Lessons learned from school emergencies highlight the importance of preparing school officials and first responders to implement emergency operations plans. By having plans in place to keep students and staff safe, schools play a key role in taking preventative and protective measures to stop an emergency from occurring or reduce the impact of an incident. Although schools are not traditional response organizations, when a school-based emergency occurs, school personnel respond immediately. They provide first aid, notify response partners, and provide instructions before first responders arrive. They also work with their community partners, i.e., governmental organizations that have a responsibility in the school emergency operations plan to provide a cohesive, coordinated response. Community partners include first responders (law enforcement officers, fire officials, and emergency medical services personnel) as well as public and mental health entities. in public and nonpublic schools. Families and communities expect schools to keep their children and youths safe from threats (human-caused emergencies such as crime and violence) and hazards (natural disasters, disease outbreaks, and accidents). In collaboration with their local government and community partners, schools can take steps to plan for these potential emergencies through the creation of a school Emergency Operations Plan (school EOP). We recommend that planning teams responsible for developing and revising school EOPs use this document to guide their efforts. It is recommended that districts and individual schools compare existing plans and processes against the content and processes outlined in this guide. To gain the most from it, users should read through the entire document prior to initiating their planning efforts and then refer back to it throughout the planning process.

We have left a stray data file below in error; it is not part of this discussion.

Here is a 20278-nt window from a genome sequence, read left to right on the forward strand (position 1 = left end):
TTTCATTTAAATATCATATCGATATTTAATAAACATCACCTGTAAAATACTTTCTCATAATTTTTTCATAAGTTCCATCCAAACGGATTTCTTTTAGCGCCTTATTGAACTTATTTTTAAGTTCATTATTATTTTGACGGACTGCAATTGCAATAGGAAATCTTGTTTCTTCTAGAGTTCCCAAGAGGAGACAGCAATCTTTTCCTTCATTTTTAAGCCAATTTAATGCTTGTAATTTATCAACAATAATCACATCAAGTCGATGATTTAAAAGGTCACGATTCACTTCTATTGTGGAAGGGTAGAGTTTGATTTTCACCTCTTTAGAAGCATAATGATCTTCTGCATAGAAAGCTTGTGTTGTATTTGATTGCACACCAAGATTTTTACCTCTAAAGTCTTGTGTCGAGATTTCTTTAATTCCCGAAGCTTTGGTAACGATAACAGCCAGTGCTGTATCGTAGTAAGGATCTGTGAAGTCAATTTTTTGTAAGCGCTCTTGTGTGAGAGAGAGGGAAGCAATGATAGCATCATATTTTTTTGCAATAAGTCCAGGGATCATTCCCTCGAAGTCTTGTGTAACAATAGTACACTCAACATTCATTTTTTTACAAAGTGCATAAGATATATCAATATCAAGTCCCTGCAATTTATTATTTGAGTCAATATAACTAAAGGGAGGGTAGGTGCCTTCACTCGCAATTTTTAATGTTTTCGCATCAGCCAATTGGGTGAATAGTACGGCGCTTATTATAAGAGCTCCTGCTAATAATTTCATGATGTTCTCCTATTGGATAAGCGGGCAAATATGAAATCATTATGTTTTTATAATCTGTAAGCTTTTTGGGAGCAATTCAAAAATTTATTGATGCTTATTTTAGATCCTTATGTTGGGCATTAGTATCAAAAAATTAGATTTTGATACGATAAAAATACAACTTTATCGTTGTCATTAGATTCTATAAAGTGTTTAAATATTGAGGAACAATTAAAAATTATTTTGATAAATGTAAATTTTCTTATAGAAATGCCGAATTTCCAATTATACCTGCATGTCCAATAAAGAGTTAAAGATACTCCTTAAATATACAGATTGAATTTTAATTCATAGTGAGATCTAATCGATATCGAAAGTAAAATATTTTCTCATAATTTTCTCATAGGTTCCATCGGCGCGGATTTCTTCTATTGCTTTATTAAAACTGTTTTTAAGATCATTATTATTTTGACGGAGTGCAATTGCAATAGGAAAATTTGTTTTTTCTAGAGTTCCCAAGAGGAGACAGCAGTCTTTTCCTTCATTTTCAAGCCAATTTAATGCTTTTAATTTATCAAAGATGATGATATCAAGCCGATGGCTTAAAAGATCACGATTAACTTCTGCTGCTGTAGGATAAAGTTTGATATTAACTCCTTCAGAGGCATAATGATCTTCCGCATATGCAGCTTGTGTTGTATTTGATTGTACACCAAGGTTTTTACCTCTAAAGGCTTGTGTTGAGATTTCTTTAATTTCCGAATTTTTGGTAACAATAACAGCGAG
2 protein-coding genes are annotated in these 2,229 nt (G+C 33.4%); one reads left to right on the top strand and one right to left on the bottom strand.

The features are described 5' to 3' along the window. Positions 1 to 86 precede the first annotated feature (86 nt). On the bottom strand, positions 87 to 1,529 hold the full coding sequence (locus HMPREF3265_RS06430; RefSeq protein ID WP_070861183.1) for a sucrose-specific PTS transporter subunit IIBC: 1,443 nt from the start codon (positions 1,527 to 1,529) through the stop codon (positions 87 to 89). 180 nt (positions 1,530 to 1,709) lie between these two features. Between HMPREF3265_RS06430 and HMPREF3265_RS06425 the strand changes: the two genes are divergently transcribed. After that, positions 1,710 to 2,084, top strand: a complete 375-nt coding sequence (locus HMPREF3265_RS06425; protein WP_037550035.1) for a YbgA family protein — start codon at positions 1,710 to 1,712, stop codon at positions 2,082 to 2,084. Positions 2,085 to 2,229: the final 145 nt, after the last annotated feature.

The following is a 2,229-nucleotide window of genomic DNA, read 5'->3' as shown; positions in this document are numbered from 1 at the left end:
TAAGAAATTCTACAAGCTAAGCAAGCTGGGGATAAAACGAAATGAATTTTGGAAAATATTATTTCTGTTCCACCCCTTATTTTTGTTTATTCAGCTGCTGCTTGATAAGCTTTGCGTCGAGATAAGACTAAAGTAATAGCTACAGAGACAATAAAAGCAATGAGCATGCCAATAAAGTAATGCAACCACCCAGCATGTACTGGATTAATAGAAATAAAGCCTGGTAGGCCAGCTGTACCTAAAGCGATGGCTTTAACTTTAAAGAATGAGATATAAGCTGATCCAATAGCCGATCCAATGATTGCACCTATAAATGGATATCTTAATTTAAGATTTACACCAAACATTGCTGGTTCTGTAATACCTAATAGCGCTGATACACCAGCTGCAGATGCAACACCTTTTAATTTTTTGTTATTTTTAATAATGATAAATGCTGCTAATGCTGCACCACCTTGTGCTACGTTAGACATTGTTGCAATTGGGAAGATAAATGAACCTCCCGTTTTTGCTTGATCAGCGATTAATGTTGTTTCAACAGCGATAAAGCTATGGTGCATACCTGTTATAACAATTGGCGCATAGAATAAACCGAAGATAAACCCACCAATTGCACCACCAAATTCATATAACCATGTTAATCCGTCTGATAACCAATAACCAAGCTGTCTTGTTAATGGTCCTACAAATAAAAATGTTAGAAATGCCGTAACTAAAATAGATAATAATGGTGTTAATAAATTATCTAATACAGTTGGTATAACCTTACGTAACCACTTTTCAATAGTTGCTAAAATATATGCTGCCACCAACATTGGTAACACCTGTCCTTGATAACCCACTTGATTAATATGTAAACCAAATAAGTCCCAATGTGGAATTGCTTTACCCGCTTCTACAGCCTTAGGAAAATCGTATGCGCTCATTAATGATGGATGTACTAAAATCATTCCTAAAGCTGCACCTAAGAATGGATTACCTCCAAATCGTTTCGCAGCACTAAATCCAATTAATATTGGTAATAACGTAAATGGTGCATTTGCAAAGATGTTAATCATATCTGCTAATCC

Author: U.S. Departments of: Education, Health and Human Services, Homeland Security, Justice, and the FBI, FEMA
Federal Sponsor Agency: Department of Education, DOJ
Publication Date: 2013
Publication Type: PDF